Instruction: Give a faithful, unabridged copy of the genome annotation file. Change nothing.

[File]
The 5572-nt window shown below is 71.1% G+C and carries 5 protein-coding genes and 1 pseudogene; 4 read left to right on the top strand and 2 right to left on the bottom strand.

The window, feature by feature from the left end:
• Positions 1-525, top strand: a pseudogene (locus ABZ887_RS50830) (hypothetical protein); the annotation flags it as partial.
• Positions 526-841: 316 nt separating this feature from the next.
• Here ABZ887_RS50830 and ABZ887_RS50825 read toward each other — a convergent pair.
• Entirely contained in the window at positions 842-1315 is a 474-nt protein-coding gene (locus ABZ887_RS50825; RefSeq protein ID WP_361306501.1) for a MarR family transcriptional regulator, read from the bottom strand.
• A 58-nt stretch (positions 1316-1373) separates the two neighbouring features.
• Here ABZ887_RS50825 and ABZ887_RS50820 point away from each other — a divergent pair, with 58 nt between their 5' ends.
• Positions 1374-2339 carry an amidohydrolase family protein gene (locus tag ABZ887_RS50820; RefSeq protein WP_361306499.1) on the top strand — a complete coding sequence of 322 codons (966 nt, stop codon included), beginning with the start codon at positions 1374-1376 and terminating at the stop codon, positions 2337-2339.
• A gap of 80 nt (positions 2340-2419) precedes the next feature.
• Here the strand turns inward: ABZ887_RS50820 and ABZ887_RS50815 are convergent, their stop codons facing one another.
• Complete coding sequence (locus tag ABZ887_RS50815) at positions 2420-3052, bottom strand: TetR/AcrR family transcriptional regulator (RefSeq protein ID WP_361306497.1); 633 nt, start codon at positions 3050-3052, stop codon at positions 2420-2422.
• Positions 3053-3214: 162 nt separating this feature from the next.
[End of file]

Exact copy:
The 5572-nt window shown below is 71.1% G+C and carries 5 protein-coding genes and 1 pseudogene; 4 read left to right on the top strand and 2 right to left on the bottom strand.

The window, feature by feature from the left end:
• Positions 1-525, top strand: a pseudogene (locus ABZ887_RS50830) (hypothetical protein); the annotation flags it as partial.
• Positions 526-841: 316 nt separating this feature from the next.
• Here ABZ887_RS50830 and ABZ887_RS50825 read toward each other — a convergent pair.
• Entirely contained in the window at positions 842-1315 is a 474-nt protein-coding gene (locus ABZ887_RS50825; RefSeq protein ID WP_361306501.1) for a MarR family transcriptional regulator, read from the bottom strand.
• A 58-nt stretch (positions 1316-1373) separates the two neighbouring features.
• Here ABZ887_RS50825 and ABZ887_RS50820 point away from each other — a divergent pair, with 58 nt between their 5' ends.
• Positions 1374-2339 carry an amidohydrolase family protein gene (locus tag ABZ887_RS50820; RefSeq protein WP_361306499.1) on the top strand — a complete coding sequence of 322 codons (966 nt, stop codon included), beginning with the start codon at positions 1374-1376 and terminating at the stop codon, positions 2337-2339.
• A gap of 80 nt (positions 2340-2419) precedes the next feature.
• Here the strand turns inward: ABZ887_RS50820 and ABZ887_RS50815 are convergent, their stop codons facing one another.
• Complete coding sequence (locus tag ABZ887_RS50815) at positions 2420-3052, bottom strand: TetR/AcrR family transcriptional regulator (RefSeq protein ID WP_361306497.1); 633 nt, start codon at positions 3050-3052, stop codon at positions 2420-2422.
• Positions 3053-3214: 162 nt separating this feature from the next.